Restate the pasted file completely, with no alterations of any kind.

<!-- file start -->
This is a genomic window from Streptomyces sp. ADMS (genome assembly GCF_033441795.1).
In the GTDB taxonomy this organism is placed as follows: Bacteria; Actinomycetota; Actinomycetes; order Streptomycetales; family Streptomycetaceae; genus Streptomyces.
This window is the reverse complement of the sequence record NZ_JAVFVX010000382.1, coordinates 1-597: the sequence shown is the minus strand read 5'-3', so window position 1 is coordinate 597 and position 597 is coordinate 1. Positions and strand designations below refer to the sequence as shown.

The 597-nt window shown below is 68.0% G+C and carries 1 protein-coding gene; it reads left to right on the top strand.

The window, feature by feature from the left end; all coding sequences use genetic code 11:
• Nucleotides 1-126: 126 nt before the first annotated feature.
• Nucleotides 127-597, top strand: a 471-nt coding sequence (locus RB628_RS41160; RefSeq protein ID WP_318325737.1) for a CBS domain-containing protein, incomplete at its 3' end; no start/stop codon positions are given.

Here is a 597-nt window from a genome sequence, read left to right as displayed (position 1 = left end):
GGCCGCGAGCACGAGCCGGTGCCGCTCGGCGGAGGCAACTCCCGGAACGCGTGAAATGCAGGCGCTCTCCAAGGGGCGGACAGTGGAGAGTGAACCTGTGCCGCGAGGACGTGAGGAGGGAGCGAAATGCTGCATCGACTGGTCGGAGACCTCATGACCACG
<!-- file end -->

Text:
This is a genomic window from Streptomyces sp. ADMS (genome assembly GCF_033441795.1).
In the GTDB taxonomy this organism is placed as follows: Bacteria; Actinomycetota; Actinomycetes; order Streptomycetales; family Streptomycetaceae; genus Streptomyces.
This window is the reverse complement of the sequence record NZ_JAVFVX010000382.1, coordinates 1-597: the sequence shown is the minus strand read 5'-3', so window position 1 is coordinate 597 and position 597 is coordinate 1. Positions and strand designations below refer to the sequence as shown.

The 597-nt window shown below is 68.0% G+C and carries 1 protein-coding gene; it reads left to right on the top strand.

The window, feature by feature from the left end; all coding sequences use genetic code 11:
• Nucleotides 1-126: 126 nt before the first annotated feature.
• Nucleotides 127-597, top strand: a 471-nt coding sequence (locus RB628_RS41160; RefSeq protein ID WP_318325737.1) for a CBS domain-containing protein, incomplete at its 3' end; no start/stop codon positions are given.

Here is a 597-nt window from a genome sequence, read left to right as displayed (position 1 = left end):
GGCCGCGAGCACGAGCCGGTGCCGCTCGGCGGAGGCAACTCCCGGAACGCGTGAAATGCAGGCGCTCTCCAAGGGGCGGACAGTGGAGAGTGAACCTGTGCCGCGAGGACGTGAGGAGGGAGCGAAATGCTGCATCGACTGGTCGGAGACCTCATGACCACG